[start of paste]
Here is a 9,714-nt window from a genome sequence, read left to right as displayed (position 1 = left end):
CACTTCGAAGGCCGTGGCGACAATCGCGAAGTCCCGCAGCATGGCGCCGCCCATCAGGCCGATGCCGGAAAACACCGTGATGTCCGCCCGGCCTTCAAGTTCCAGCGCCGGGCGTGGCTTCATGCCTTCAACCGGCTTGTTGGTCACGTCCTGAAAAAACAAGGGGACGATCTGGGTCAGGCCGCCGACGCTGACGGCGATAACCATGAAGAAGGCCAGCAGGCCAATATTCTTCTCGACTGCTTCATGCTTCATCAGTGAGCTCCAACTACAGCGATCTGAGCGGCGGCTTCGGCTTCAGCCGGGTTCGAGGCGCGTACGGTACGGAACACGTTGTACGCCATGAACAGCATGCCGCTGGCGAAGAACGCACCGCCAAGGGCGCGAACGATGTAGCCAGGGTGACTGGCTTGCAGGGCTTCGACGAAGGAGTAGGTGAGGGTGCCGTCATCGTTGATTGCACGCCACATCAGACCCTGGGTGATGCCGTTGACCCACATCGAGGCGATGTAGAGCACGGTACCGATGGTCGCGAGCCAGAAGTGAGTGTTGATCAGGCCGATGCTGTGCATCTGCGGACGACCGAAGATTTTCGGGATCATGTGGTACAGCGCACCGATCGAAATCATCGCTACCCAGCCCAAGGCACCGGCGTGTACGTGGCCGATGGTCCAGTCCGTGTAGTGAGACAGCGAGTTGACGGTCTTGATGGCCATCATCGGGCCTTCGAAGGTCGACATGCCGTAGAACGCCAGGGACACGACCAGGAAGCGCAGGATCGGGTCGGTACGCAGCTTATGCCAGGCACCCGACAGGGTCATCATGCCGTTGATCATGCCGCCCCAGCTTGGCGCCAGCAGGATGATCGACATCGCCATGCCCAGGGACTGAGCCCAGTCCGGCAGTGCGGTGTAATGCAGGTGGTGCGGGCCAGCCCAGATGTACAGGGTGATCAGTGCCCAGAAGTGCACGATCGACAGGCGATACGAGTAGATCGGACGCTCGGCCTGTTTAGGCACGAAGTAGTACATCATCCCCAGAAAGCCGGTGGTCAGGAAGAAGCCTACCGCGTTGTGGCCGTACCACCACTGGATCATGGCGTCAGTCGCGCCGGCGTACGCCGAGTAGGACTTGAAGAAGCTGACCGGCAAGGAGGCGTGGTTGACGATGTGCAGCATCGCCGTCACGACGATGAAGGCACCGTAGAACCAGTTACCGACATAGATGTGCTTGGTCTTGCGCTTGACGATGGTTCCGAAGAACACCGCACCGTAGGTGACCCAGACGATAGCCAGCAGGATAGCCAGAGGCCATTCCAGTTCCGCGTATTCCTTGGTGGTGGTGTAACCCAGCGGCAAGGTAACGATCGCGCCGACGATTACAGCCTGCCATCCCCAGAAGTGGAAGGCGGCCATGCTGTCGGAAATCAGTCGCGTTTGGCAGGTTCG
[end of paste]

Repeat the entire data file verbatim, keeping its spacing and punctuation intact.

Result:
Here is a 9,714-nt window from a genome sequence, read left to right as displayed (position 1 = left end):
CACTTCGAAGGCCGTGGCGACAATCGCGAAGTCCCGCAGCATGGCGCCGCCCATCAGGCCGATGCCGGAAAACACCGTGATGTCCGCCCGGCCTTCAAGTTCCAGCGCCGGGCGTGGCTTCATGCCTTCAACCGGCTTGTTGGTCACGTCCTGAAAAAACAAGGGGACGATCTGGGTCAGGCCGCCGACGCTGACGGCGATAACCATGAAGAAGGCCAGCAGGCCAATATTCTTCTCGACTGCTTCATGCTTCATCAGTGAGCTCCAACTACAGCGATCTGAGCGGCGGCTTCGGCTTCAGCCGGGTTCGAGGCGCGTACGGTACGGAACACGTTGTACGCCATGAACAGCATGCCGCTGGCGAAGAACGCACCGCCAAGGGCGCGAACGATGTAGCCAGGGTGACTGGCTTGCAGGGCTTCGACGAAGGAGTAGGTGAGGGTGCCGTCATCGTTGATTGCACGCCACATCAGACCCTGGGTGATGCCGTTGACCCACATCGAGGCGATGTAGAGCACGGTACCGATGGTCGCGAGCCAGAAGTGAGTGTTGATCAGGCCGATGCTGTGCATCTGCGGACGACCGAAGATTTTCGGGATCATGTGGTACAGCGCACCGATCGAAATCATCGCTACCCAGCCCAAGGCACCGGCGTGTACGTGGCCGATGGTCCAGTCCGTGTAGTGAGACAGCGAGTTGACGGTCTTGATGGCCATCATCGGGCCTTCGAAGGTCGACATGCCGTAGAACGCCAGGGACACGACCAGGAAGCGCAGGATCGGGTCGGTACGCAGCTTATGCCAGGCACCCGACAGGGTCATCATGCCGTTGATCATGCCGCCCCAGCTTGGCGCCAGCAGGATGATCGACATCGCCATGCCCAGGGACTGAGCCCAGTCCGGCAGTGCGGTGTAATGCAGGTGGTGCGGGCCAGCCCAGATGTACAGGGTGATCAGTGCCCAGAAGTGCACGATCGACAGGCGATACGAGTAGATCGGACGCTCGGCCTGTTTAGGCACGAAGTAGTACATCATCCCCAGAAAGCCGGTGGTCAGGAAGAAGCCTACCGCGTTGTGGCCGTACCACCACTGGATCATGGCGTCAGTCGCGCCGGCGTACGCCGAGTAGGACTTGAAGAAGCTGACCGGCAAGGAGGCGTGGTTGACGATGTGCAGCATCGCCGTCACGACGATGAAGGCACCGTAGAACCAGTTACCGACATAGATGTGCTTGGTCTTGCGCTTGACGATGGTTCCGAAGAACACCGCACCGTAGGTGACCCAGACGATAGCCAGCAGGATAGCCAGAGGCCATTCCAGTTCCGCGTATTCCTTGGTGGTGGTGTAACCCAGCGGCAAGGTAACGATCGCGCCGACGATTACAGCCTGCCATCCCCAGAAGTGGAAGGCGGCCATGCTGTCGGAAATCAGTCGCGTTTGGCAGGTTCG